Exposure to specific environmental toxicants is an established major public health concern. Hypochlorous acid (HOCI) is the active oxidizing principle released by standard disinfectants used on a global scale during processing of fresh water for human use. The health consequences of chlorination stress inflicted by HOCI-exposure remain largely unknown, posing a major health concern relevant to populations around the world. With support from the Southwest Environmental Health Sciences Center (SWEHS), the Wondrak laboratory is studying molecular consequences of HOCI-exposure in cell culture, skin tissue models, and mouse models of UV-induced skin damage and cancer. The grant titled ‘Exploring the Role of HOCI in Skin Photodamage, and Carcinogenesis’ (R21ES029579) will explore the potential adverse health effects caused by the combined exposure to solar ultraviolet (UV) radiation and chlorination stress (HOCI-coexposure).
NIEHS has awarded Wondrak $409,888 for this two-year study. Dr. Georg Wondrak’s goal is to define the specific molecular mechanisms underlying HOCI-potentiation of solar UV-induced oxidative insult and genotoxic stress, examined in cultured skin cells and human epidermal tissue reconstructs. Additionally, Wondrak will explore the potentiating role of HOCI co-exposure in established murine modes of UV-induced acute photodamage (sunburn), systemic photo immunosuppression, and photo carcinogenesis. The global importance of human exposure to chlorination stress mediated by HOCI creates an urgent need for detailed molecular investigations met by the exploratory and translational research pursued in this project.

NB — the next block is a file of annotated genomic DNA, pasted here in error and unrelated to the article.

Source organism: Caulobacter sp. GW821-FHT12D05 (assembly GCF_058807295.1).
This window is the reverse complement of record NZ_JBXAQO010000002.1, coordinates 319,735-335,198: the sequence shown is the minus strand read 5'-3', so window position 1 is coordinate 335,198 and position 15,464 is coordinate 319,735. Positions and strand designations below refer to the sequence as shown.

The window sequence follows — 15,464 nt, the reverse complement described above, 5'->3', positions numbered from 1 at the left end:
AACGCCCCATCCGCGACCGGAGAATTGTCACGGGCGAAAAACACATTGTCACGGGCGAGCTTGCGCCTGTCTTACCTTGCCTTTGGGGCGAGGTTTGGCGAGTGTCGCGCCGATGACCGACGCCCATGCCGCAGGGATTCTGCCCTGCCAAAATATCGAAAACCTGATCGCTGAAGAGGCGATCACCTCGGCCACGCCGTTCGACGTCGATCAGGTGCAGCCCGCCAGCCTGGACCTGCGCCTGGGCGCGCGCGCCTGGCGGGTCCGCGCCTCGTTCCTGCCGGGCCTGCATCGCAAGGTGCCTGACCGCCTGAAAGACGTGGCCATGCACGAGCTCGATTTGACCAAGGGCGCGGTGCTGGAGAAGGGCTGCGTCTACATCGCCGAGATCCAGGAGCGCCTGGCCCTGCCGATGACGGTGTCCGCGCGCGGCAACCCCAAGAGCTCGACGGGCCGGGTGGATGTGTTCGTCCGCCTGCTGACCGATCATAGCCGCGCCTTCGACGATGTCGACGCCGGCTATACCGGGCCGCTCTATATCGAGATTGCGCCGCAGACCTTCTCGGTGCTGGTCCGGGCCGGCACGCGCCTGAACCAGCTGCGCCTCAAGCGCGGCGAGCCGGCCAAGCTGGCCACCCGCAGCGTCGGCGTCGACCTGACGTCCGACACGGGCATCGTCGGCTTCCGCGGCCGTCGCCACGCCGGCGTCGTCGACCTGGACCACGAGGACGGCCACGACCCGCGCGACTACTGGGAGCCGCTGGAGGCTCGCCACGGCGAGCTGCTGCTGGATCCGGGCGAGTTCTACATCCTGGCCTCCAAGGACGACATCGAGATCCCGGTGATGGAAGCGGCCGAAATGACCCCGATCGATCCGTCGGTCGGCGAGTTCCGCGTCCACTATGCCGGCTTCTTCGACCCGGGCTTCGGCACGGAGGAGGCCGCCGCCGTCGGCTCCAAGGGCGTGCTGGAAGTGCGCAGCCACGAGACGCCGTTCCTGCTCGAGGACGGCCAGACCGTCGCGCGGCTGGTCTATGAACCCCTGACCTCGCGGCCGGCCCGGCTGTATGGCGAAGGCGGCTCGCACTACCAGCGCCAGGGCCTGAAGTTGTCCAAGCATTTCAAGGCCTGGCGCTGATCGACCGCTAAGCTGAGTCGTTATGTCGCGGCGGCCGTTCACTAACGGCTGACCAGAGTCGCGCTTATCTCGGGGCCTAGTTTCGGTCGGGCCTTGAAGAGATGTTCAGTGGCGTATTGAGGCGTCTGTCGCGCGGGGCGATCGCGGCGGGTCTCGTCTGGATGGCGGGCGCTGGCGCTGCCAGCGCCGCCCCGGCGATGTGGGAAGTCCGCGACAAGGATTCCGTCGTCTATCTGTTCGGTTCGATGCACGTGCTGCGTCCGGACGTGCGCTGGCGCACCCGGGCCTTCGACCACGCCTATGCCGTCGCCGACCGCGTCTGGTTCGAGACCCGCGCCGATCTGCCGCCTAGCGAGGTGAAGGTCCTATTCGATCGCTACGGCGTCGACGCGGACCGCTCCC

Dr. Wondrak’s research aims at redox drug discovery targeting skin cancer and solar photodamage. He is an Associate Professor in the Department of Pharmacology and Toxicology, College of Pharmacy. He is also a member of University of Arizona Cancer Center (UACC), as well as the Southwest Environmental Health Sciences Center (SWEHSC). Wondrak is currently supported by R03CA230949 and R01CA229418.